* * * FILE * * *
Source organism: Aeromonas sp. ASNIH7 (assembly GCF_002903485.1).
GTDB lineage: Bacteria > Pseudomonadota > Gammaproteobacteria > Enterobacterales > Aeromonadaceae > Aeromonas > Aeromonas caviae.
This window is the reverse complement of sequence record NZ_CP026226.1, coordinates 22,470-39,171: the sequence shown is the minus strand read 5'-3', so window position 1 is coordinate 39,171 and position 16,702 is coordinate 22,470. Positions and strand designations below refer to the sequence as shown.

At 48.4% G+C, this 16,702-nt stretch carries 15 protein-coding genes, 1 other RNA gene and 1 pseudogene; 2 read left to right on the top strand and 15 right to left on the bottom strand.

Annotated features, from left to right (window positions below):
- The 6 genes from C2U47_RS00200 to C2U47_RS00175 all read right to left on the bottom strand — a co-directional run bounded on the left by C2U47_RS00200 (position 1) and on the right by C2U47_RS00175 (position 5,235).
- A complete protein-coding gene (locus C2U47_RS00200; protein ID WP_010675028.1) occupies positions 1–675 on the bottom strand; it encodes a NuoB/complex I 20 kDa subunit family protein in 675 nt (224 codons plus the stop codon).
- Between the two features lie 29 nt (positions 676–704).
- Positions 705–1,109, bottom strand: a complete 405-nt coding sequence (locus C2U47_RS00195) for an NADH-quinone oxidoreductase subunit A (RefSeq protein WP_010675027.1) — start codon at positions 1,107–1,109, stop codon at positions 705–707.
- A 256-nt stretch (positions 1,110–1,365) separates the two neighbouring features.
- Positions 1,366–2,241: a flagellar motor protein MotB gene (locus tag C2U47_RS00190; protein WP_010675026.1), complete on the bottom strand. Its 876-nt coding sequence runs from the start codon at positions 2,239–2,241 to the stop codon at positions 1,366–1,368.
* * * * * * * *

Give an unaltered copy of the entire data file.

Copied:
Source organism: Aeromonas sp. ASNIH7 (assembly GCF_002903485.1).
GTDB lineage: Bacteria > Pseudomonadota > Gammaproteobacteria > Enterobacterales > Aeromonadaceae > Aeromonas > Aeromonas caviae.
This window is the reverse complement of sequence record NZ_CP026226.1, coordinates 22,470-39,171: the sequence shown is the minus strand read 5'-3', so window position 1 is coordinate 39,171 and position 16,702 is coordinate 22,470. Positions and strand designations below refer to the sequence as shown.

At 48.4% G+C, this 16,702-nt stretch carries 15 protein-coding genes, 1 other RNA gene and 1 pseudogene; 2 read left to right on the top strand and 15 right to left on the bottom strand.

Annotated features, from left to right (window positions below):
- The 6 genes from C2U47_RS00200 to C2U47_RS00175 all read right to left on the bottom strand — a co-directional run bounded on the left by C2U47_RS00200 (position 1) and on the right by C2U47_RS00175 (position 5,235).
- A complete protein-coding gene (locus C2U47_RS00200; protein ID WP_010675028.1) occupies positions 1–675 on the bottom strand; it encodes a NuoB/complex I 20 kDa subunit family protein in 675 nt (224 codons plus the stop codon).
- Between the two features lie 29 nt (positions 676–704).
- Positions 705–1,109, bottom strand: a complete 405-nt coding sequence (locus C2U47_RS00195) for an NADH-quinone oxidoreductase subunit A (RefSeq protein WP_010675027.1) — start codon at positions 1,107–1,109, stop codon at positions 705–707.
- A 256-nt stretch (positions 1,110–1,365) separates the two neighbouring features.
- Positions 1,366–2,241: a flagellar motor protein MotB gene (locus tag C2U47_RS00190; protein WP_010675026.1), complete on the bottom strand. Its 876-nt coding sequence runs from the start codon at positions 2,239–2,241 to the stop codon at positions 1,366–1,368.